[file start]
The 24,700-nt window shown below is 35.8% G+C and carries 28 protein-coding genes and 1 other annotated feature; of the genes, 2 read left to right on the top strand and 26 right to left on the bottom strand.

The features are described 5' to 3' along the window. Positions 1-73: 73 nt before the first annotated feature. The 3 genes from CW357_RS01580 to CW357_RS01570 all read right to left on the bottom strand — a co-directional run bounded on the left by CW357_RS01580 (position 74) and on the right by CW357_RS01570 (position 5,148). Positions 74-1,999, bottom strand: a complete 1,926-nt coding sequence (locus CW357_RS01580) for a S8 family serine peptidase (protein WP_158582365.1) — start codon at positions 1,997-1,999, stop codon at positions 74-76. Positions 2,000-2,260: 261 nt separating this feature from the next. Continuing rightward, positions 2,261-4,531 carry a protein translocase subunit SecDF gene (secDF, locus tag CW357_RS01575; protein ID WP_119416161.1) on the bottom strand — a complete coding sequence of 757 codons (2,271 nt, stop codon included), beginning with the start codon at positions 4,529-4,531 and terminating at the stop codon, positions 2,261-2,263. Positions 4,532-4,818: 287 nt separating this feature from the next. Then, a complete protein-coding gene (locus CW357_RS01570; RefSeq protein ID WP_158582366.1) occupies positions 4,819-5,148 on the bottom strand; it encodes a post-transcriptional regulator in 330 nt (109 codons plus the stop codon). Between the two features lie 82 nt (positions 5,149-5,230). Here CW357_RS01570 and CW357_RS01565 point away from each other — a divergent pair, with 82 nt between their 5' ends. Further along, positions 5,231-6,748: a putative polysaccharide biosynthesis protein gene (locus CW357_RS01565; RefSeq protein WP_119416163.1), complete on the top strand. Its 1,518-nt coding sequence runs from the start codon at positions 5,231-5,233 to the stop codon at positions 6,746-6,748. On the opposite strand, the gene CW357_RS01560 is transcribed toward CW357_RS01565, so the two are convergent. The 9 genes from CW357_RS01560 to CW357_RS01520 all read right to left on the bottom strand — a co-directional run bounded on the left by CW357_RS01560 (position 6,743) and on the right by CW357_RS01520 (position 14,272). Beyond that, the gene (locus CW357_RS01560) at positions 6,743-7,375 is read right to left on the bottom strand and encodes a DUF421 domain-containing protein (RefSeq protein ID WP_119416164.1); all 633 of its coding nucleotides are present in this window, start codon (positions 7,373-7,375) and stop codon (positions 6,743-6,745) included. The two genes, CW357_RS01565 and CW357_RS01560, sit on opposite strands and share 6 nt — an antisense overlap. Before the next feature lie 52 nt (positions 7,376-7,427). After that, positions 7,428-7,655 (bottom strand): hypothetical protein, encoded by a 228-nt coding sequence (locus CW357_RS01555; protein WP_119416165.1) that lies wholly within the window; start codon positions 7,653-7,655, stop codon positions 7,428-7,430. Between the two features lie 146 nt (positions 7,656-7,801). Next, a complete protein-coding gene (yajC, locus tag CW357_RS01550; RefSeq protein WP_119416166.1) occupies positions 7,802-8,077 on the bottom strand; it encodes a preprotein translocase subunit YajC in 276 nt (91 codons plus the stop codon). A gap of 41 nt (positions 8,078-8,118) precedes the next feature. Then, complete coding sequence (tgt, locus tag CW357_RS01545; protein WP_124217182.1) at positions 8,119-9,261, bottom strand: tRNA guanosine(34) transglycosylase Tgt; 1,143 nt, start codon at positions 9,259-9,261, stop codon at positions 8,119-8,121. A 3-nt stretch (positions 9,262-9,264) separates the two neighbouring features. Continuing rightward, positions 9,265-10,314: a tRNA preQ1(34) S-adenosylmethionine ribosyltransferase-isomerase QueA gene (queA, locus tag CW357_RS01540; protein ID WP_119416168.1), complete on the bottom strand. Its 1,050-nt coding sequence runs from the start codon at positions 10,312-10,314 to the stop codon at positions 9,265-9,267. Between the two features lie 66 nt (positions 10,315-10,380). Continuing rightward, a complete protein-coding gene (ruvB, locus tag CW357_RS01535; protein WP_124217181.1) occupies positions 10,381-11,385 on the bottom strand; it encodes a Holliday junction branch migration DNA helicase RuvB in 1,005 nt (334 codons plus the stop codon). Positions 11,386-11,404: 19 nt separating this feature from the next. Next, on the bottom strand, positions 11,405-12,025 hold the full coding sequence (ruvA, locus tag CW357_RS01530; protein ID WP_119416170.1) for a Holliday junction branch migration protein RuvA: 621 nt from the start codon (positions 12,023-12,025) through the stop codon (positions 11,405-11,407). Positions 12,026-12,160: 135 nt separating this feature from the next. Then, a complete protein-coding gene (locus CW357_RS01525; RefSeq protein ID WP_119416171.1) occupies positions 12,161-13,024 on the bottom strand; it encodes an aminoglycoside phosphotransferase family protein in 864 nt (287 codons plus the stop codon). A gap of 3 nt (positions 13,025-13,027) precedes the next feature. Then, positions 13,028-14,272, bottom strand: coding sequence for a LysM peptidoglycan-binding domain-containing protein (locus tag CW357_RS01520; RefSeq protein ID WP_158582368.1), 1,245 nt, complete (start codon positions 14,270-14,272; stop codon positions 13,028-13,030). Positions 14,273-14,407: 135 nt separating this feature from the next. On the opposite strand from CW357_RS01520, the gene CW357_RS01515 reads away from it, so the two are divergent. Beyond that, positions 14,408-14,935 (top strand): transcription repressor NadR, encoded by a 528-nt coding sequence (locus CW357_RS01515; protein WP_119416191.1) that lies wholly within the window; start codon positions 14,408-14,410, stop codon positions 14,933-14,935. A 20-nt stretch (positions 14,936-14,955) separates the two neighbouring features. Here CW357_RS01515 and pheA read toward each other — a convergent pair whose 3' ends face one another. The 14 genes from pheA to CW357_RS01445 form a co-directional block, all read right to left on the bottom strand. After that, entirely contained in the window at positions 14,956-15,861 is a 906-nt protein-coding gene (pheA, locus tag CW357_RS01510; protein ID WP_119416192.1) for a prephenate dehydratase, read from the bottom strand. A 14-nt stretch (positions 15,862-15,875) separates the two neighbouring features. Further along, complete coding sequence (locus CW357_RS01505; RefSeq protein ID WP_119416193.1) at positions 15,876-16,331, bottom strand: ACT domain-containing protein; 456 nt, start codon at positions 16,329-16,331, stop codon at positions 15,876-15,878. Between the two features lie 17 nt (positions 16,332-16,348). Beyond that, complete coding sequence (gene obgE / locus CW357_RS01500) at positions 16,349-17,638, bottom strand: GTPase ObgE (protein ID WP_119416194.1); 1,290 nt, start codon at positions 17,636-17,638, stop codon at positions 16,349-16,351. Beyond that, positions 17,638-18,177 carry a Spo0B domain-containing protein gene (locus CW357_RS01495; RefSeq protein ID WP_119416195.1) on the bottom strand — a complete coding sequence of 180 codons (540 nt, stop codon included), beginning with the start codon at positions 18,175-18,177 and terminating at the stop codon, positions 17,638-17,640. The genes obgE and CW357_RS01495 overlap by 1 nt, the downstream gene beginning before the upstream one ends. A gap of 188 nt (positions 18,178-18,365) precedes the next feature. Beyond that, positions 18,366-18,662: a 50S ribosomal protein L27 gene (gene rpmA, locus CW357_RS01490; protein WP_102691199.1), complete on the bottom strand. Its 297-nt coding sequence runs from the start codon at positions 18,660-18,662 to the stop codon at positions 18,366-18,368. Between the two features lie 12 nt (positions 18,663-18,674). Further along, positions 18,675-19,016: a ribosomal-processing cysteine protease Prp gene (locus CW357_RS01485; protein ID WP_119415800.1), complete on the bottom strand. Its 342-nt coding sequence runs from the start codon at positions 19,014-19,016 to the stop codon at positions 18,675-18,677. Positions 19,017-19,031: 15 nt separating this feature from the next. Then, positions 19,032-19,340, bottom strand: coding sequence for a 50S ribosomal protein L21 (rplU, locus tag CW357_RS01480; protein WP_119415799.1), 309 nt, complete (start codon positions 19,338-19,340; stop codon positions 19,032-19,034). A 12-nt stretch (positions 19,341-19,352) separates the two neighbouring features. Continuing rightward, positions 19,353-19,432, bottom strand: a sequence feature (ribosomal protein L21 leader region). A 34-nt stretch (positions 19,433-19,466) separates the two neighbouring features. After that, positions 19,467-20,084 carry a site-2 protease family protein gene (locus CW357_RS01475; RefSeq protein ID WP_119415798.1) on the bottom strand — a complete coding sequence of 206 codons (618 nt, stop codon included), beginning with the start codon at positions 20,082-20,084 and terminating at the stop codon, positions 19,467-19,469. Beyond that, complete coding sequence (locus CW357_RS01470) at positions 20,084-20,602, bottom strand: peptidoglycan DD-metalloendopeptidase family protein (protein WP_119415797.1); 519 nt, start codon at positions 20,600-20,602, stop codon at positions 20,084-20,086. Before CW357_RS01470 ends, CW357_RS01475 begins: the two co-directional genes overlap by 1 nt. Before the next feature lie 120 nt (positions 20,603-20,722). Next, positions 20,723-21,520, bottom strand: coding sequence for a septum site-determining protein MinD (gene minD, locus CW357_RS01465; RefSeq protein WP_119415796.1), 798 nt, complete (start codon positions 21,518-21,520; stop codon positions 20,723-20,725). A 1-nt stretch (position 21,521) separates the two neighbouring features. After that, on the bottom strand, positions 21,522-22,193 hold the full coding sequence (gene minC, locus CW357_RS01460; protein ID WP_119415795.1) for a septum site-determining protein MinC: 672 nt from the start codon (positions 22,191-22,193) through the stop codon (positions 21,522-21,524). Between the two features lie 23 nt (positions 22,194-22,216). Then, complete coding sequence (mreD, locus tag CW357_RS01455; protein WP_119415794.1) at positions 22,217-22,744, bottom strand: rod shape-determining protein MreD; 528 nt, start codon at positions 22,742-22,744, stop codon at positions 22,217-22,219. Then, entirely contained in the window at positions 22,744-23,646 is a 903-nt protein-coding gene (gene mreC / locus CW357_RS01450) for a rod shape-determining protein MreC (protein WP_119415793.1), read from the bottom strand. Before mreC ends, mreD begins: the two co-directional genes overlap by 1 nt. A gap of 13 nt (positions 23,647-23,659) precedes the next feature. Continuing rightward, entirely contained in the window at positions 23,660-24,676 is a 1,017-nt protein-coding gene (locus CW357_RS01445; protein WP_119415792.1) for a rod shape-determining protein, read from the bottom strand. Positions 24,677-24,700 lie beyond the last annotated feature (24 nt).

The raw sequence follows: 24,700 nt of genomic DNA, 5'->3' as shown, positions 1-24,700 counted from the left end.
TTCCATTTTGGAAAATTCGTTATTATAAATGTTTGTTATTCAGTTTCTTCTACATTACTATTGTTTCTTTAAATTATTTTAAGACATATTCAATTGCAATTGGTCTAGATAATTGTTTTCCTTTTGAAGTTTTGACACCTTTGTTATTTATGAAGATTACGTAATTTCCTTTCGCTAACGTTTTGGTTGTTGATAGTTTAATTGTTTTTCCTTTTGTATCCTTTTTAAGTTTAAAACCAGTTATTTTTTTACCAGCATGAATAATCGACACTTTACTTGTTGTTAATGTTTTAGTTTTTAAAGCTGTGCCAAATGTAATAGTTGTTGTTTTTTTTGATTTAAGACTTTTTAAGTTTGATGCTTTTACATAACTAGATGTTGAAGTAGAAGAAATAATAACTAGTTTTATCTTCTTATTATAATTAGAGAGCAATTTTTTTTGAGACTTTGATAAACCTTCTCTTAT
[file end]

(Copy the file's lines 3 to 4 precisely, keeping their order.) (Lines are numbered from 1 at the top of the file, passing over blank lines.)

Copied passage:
The raw sequence follows: 24,700 nt of genomic DNA, 5'->3' as shown, positions 1-24,700 counted from the left end.
TTCCATTTTGGAAAATTCGTTATTATAAATGTTTGTTATTCAGTTTCTTCTACATTACTATTGTTTCTTTAAATTATTTTAAGACATATTCAATTGCAATTGGTCTAGATAATTGTTTTCCTTTTGAAGTTTTGACACCTTTGTTATTTATGAAGATTACGTAATTTCCTTTCGCTAACGTTTTGGTTGTTGATAGTTTAATTGTTTTTCCTTTTGTATCCTTTTTAAGTTTAAAACCAGTTATTTTTTTACCAGCATGAATAATCGACACTTTACTTGTTGTTAATGTTTTAGTTTTTAAAGCTGTGCCAAATGTAATAGTTGTTGTTTTTTTTGATTTAAGACTTTTTAAGTTTGATGCTTTTACATAACTAGATGTTGAAGTAGAAGAAATAATAACTAGTTTTATCTTCTTATTATAATTAGAGAGCAATTTTTTTTGAGACTTTGATAAACCTTCTCTTAT